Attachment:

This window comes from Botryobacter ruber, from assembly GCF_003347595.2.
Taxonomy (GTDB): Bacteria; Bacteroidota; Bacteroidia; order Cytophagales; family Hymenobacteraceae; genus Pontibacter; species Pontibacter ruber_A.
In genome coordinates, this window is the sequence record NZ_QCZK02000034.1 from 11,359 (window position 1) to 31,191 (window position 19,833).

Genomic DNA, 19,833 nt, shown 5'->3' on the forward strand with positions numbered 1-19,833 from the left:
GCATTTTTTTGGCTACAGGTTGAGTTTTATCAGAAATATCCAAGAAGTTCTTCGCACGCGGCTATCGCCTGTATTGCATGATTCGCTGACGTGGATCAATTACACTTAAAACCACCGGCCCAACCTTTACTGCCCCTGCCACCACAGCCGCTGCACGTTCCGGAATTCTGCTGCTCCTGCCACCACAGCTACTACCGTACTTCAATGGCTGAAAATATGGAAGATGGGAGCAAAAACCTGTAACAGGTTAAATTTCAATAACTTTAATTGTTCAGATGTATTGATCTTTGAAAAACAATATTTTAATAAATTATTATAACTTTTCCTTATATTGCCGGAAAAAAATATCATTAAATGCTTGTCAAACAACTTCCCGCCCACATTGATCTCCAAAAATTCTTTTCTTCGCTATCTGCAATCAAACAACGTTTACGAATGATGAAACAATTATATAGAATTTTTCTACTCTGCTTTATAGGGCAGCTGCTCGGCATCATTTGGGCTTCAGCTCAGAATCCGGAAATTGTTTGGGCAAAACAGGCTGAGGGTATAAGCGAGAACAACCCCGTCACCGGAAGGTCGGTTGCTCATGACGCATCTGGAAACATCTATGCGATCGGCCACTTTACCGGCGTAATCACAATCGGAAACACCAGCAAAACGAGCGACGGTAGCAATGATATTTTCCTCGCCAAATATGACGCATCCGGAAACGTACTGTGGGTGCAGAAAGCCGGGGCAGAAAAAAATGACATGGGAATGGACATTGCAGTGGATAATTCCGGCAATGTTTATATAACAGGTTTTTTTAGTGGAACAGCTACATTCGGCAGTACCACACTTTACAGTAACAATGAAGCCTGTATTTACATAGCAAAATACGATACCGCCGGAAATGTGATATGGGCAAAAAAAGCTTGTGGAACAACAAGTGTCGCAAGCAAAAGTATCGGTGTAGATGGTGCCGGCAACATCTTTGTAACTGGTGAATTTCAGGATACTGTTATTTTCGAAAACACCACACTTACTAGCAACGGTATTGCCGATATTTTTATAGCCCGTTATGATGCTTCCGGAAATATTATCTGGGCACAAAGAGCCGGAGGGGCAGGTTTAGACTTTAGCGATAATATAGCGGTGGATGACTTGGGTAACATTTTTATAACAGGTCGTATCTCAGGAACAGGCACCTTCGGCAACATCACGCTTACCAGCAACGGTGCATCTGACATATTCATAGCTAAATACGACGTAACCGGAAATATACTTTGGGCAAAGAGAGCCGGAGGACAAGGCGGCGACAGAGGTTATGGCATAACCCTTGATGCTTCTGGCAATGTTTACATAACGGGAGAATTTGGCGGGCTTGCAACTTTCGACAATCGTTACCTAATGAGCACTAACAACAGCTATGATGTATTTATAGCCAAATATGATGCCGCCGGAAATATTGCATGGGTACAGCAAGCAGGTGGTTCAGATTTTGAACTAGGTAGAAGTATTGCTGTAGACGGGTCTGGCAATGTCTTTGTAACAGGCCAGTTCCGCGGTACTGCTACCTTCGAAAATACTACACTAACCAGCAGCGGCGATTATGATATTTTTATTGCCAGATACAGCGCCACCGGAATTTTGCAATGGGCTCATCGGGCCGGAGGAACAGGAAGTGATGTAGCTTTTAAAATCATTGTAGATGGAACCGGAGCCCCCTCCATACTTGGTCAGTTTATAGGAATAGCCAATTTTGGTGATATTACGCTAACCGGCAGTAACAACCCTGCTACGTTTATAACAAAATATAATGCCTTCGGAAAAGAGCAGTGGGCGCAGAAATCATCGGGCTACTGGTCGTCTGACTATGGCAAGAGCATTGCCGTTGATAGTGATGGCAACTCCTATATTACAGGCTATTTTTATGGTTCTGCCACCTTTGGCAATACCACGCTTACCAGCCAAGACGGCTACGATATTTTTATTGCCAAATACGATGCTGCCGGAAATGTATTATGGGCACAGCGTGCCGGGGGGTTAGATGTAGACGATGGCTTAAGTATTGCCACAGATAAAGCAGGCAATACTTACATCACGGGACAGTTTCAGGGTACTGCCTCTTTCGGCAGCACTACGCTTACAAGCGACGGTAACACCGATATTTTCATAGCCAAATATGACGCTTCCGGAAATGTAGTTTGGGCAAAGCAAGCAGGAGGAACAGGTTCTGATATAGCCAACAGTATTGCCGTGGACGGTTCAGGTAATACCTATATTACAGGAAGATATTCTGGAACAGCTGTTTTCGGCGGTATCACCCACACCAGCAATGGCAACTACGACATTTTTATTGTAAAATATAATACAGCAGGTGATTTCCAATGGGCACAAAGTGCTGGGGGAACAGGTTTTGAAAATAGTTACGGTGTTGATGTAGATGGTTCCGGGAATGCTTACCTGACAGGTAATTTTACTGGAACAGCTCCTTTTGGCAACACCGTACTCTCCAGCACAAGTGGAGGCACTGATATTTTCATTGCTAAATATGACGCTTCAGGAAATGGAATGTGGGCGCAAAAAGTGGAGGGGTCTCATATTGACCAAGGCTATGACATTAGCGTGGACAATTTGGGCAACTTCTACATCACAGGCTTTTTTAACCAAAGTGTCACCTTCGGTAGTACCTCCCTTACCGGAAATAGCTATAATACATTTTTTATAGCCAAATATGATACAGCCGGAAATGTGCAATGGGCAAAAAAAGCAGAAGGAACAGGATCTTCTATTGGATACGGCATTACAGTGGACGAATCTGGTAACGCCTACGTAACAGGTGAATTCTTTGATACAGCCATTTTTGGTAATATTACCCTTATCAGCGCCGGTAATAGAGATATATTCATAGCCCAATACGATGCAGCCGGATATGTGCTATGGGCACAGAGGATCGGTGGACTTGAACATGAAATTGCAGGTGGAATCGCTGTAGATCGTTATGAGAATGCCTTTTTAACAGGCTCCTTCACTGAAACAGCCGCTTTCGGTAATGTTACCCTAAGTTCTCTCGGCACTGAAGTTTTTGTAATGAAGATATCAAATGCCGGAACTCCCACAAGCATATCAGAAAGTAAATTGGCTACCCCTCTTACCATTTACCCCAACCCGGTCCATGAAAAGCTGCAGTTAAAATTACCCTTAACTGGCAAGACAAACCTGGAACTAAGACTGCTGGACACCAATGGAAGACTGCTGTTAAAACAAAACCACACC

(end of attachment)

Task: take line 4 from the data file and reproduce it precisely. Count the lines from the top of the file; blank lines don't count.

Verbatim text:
Genomic DNA, 19,833 nt, shown 5'->3' on the forward strand with positions numbered 1-19,833 from the left: